Word Lens: Augmented Reality On Acid

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  • Word Lens LogoIt’s extraordinarily rare for a technology to emerge that’s so revolutionary, so astounding, so surreal, that we feel a visceral connection to the future. But that’s how I feel about augmented reality.

    To date, my dabbling in AR has been limited to shooting TIE fighters flying 360 degrees around me or colored numbers that hover over Manhattan streets directing me to the nearest subway line. Both approaches to AR are cool enough – as is the groundbreaking work being done by a Japanese company called Tonchidot – but a new app, Word Lens [iTunes link], is the first use of the technology to utterly blow my motherfucking mind.

    And I think it’s gonna blow your mind, too. 

    Somehow – if I knew how I’d be making a lot more money than I do now – Word Lens can identify written language it captures through the iPhone’s built-in camera, allowing you to do a couple of rather profound parlor tricks.

    By focusing the camera on printed text – say on a piece of paper, a computer screen or a billboard – Word Lens can isolate individual words, and either reverse their letters or erase them completely from the lens’ field of vision, creating a virtual world in which letters are scrambled or missing entirely.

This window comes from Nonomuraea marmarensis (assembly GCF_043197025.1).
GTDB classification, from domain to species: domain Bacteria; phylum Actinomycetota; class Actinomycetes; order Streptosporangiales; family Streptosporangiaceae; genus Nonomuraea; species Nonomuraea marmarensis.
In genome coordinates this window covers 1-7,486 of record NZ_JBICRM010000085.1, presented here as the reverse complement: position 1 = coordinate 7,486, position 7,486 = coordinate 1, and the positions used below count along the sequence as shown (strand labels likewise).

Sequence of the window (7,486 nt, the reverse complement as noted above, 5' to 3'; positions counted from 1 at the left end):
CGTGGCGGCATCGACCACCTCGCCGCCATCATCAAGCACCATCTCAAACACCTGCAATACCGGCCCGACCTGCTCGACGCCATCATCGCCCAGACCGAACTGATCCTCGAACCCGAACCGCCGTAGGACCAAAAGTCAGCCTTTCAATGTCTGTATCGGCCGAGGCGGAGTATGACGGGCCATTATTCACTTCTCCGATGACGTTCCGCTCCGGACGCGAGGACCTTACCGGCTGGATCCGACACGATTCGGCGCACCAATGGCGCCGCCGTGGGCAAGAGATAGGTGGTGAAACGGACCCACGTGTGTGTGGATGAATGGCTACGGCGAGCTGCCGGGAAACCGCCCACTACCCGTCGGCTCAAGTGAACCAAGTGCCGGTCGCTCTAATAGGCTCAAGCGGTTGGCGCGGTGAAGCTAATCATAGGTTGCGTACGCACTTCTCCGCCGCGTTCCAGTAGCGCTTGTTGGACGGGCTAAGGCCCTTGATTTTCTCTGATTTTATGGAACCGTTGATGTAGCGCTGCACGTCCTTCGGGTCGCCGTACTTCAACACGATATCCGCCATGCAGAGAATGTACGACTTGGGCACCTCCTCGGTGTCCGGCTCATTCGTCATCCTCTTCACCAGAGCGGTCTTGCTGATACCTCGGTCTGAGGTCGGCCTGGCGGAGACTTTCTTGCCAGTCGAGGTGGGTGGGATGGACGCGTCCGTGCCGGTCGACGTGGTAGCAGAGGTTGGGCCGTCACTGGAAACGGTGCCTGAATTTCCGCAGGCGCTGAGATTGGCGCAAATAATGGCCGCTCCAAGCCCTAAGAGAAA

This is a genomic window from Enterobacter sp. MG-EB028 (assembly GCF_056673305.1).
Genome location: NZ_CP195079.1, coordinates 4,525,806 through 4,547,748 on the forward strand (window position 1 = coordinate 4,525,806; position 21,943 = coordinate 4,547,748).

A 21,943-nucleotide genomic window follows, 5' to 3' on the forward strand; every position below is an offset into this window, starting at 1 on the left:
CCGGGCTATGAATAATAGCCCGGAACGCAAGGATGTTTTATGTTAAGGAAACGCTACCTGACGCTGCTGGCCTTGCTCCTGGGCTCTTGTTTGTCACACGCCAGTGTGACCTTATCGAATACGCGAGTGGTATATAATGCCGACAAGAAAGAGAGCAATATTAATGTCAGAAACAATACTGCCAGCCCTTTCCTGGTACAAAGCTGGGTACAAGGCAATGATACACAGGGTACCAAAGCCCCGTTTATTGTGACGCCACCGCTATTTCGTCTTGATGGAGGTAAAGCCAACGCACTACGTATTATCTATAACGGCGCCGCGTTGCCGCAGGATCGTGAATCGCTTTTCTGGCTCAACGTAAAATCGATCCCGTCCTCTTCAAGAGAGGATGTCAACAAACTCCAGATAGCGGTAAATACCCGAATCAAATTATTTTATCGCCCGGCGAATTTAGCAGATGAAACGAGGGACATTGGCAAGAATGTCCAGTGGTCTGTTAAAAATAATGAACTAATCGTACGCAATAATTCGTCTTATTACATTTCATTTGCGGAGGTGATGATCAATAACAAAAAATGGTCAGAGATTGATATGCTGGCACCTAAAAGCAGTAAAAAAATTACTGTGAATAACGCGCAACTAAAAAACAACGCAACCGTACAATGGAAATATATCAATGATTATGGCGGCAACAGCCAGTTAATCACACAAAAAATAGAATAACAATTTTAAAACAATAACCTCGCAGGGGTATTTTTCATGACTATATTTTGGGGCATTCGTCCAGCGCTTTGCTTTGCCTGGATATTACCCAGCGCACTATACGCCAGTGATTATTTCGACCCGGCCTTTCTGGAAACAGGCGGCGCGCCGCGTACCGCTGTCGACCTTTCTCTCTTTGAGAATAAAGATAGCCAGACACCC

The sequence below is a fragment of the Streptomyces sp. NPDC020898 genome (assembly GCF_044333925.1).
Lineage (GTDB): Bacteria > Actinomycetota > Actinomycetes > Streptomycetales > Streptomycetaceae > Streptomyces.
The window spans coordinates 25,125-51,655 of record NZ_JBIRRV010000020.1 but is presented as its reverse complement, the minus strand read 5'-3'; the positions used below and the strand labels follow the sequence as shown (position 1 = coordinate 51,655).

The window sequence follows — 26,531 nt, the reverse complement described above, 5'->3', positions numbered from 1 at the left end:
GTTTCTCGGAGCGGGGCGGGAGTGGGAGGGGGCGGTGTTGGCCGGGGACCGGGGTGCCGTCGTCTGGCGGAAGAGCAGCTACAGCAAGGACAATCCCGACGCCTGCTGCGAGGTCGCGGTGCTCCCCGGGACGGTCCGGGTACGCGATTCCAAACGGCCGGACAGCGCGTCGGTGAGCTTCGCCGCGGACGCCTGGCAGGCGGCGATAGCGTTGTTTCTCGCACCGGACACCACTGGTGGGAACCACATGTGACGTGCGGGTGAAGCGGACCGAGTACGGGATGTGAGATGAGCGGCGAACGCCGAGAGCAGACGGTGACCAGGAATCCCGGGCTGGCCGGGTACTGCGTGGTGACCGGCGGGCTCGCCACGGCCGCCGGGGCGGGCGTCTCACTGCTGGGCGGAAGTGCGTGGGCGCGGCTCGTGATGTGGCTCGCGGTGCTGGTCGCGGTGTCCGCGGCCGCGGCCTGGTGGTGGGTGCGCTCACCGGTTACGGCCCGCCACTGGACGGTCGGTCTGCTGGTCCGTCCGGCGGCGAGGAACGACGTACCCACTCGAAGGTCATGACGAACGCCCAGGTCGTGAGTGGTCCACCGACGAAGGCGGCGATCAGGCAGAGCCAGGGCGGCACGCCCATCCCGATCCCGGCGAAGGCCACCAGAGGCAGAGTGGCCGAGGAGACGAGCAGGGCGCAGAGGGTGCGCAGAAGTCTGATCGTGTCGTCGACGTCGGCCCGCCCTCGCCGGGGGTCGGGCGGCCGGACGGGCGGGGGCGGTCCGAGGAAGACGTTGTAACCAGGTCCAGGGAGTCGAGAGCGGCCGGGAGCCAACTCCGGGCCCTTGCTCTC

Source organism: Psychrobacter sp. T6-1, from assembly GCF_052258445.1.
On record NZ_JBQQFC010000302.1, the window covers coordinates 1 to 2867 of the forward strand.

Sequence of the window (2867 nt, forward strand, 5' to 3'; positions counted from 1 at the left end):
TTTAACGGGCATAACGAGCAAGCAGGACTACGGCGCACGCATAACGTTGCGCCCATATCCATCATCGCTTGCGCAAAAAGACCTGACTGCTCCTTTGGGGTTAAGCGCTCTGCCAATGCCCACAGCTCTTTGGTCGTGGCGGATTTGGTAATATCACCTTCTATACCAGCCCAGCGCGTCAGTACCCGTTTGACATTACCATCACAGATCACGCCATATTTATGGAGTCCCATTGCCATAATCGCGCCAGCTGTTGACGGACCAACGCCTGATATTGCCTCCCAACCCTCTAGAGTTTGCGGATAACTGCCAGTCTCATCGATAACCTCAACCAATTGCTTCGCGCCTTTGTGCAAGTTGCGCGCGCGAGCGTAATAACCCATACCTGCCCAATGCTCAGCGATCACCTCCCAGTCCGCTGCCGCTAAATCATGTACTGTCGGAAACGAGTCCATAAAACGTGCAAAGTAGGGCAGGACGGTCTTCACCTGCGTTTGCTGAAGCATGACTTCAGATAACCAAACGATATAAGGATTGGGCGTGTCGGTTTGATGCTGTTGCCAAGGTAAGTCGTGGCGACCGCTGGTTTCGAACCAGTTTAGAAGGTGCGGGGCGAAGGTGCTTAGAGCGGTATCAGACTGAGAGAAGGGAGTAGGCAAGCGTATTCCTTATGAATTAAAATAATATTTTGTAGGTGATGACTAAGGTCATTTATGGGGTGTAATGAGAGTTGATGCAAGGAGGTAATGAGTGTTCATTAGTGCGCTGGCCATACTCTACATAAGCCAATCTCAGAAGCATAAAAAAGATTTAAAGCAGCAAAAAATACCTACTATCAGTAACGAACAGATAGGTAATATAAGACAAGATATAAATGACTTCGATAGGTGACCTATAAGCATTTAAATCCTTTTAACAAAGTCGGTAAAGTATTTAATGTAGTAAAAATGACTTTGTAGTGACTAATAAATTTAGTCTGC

Pretty neat, but the app goes way beyond just that.

    Word Lens has the ability – albeit only in the rudimentary stages – to take those words … and translate them into another language. Meaning, you can hold up your iPhone to a word in Spanish – for example, “hola” – and what you see on your iPhone screen, plain as day, is the word “hello.”

    Mind blown yet?

    Word Lens in Action

    Right now, Word Lens only does Spanish-to-English and vice versa, and its translation is far more miss than hit. But when it works – and it does work – it is nothing short of magic.

    It’s the kind of application that makes you wonder how far augmented reality can take us. Word Lens is marketed at the world traveler, who’d conceivably never get lost in the bowels of a foreign train station again or fail to find something to read when all that’s handy is a local magazine. Tonchidot, the Japanese firm I mentioned earlier, wants users tagging the real world, so you could find hidden messages in everyday objects by looking through your phone, or walk into a mall and instantly know where the item you want can be found, and what the price is.

    But me, I think even bigger. Will we, one day, be able to walk into a bar, look through a lens, and instantly see the relationship status and/or level of intoxication of every last woman in the room?

    In that case, we might even end up having something blown other than our minds.

    Here’s the Word Lens video demo:

    Matt Marrone crawled into bed last night with his iPhone and read Spanish poetry on his iPad using Word Lens. Doesn’t someone, anyone, have a fucking sister around here? Follow him on Twitter @thebigm.

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